3.   What are some of your favorite classes to teach?

I love to take an interdisciplinary approach to teaching. In the fall I will be teaching a European urban history course and I intend to integrate a great deal of material from the domains of architecture, visual culture, and literature. Going forward, I hope to develop a course that examines architecture, war, and propaganda in the twentieth century.  I am also interested in developing a course on the historical evolution of the visual and material culture of medicine.

     4.  When did you know you wanted to be an historian?

The desire to understand how other people lived, what they believed, and why they believed it has been a constant in my life.  And I’ve always been interested in the stories at the margins. Being a historian who draws a great deal on architectural and visual culture allows me to complicate and supplement dominant historical narratives in a way that feels more holistic to me.

Dr. Greene will teach HIST 429: Street Life: Urban Culture in Modern Europe in the Fall of 2014.


The History Department Welcomes Shaun Ossei-Owusu

We are delighted to welcome to USC Shaun Ossei-Owusu, who has recently accepted our offer to become the inaugural Doheny Postdoctoral Scholar, a position jointly-established between the USC Libraries and the Huntington-USC Institute on California and the West.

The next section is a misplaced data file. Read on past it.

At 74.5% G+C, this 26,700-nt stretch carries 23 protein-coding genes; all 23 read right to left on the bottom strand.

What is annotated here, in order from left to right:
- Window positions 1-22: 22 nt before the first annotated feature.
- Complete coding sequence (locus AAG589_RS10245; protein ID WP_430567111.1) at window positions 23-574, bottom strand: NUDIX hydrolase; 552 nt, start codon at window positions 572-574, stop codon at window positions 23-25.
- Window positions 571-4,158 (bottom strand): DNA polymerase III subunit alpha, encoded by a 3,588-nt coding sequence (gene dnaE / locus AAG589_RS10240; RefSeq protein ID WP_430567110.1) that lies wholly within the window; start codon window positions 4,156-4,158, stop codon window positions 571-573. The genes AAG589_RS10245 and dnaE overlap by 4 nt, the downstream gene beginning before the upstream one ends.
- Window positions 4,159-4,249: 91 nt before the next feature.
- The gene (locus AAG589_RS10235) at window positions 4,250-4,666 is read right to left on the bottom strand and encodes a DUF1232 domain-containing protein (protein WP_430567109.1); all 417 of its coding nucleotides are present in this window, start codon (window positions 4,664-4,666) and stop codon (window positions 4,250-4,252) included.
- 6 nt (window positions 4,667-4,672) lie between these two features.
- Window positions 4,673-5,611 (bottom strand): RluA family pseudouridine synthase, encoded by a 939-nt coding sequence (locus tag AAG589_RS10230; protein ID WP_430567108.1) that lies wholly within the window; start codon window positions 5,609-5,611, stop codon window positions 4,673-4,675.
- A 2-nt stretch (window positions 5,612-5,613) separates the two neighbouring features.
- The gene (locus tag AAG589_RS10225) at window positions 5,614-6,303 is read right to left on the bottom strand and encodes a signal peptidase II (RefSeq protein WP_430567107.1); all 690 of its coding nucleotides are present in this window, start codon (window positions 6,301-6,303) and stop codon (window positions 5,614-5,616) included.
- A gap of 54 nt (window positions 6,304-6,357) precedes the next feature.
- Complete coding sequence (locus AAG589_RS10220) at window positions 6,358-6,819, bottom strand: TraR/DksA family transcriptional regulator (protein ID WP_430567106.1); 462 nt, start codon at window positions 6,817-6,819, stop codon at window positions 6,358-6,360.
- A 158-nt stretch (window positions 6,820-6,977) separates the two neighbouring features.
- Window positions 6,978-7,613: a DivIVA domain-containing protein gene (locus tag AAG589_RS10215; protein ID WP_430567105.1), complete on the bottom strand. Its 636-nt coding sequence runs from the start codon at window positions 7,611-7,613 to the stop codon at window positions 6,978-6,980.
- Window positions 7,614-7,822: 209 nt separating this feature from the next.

Shaun will arrive in the summer of 2014.  We asked him a few questions about his background and his work.

      1.  Tell us about your work -- what are your major interests?

I am an interdisciplinary socio-legal scholar.  My work sits at the intersection of history, law, sociology, and African American studies.  My interests include race, class, and gender; legal inequality; urban history; criminal justice; and public health.

     2.  Tell us about your education -- where, what you studied, with whom? 

I’ll receive my PhD from the Department of African American Studies at the University of California, Berkeley this spring.  My primary advisors have been Ula Taylor and Charles Henry at Berkeley.  I’m also a JD candidate at Berkeley’s Boalt School of Law.  I completed an interdisciplinary master’s degree in Africana Studies and Urban Studies at the University of Pennsylvania (where I worked with Deborah Thomas and John Jackson Jr.).  My undergraduate degree is in Communication Studies from Northwestern University.

      3.   You lived near campus before; tell us when that was at what you remember about USC and/or                 Los Angeles.

As an undergraduate, I participated in Northwestern’s Los Angeles internship program, where I spent six months interning at Warner Bros. and lived two blocks from USC’s campus.  What particularly impressed me was the school pride possessed by students and alumni.

     4.  What will you be working on as the Doheny Postdoctoral Fellow?

I developed an interest in social science history while conducting his dissertation research, which explored the historical development of legal aid institutions and public defender offices. Los Angeles created the United States’ first public defender office in 1914, which piqued my interest in public administration in LA.  While at USC, I expect to turn my dissertation into a book manuscript and continue archival research on my second project, which examines the evolution of Los Angeles’ public health and criminal justice bureaucracies and their relationship to race, class, gender, and citizenship.  I am excited about conducting this research at USC, which hosts rich archival collections on LA’s administrative state as well as an impressive cadre of scholars who specialize in the history of Southern California.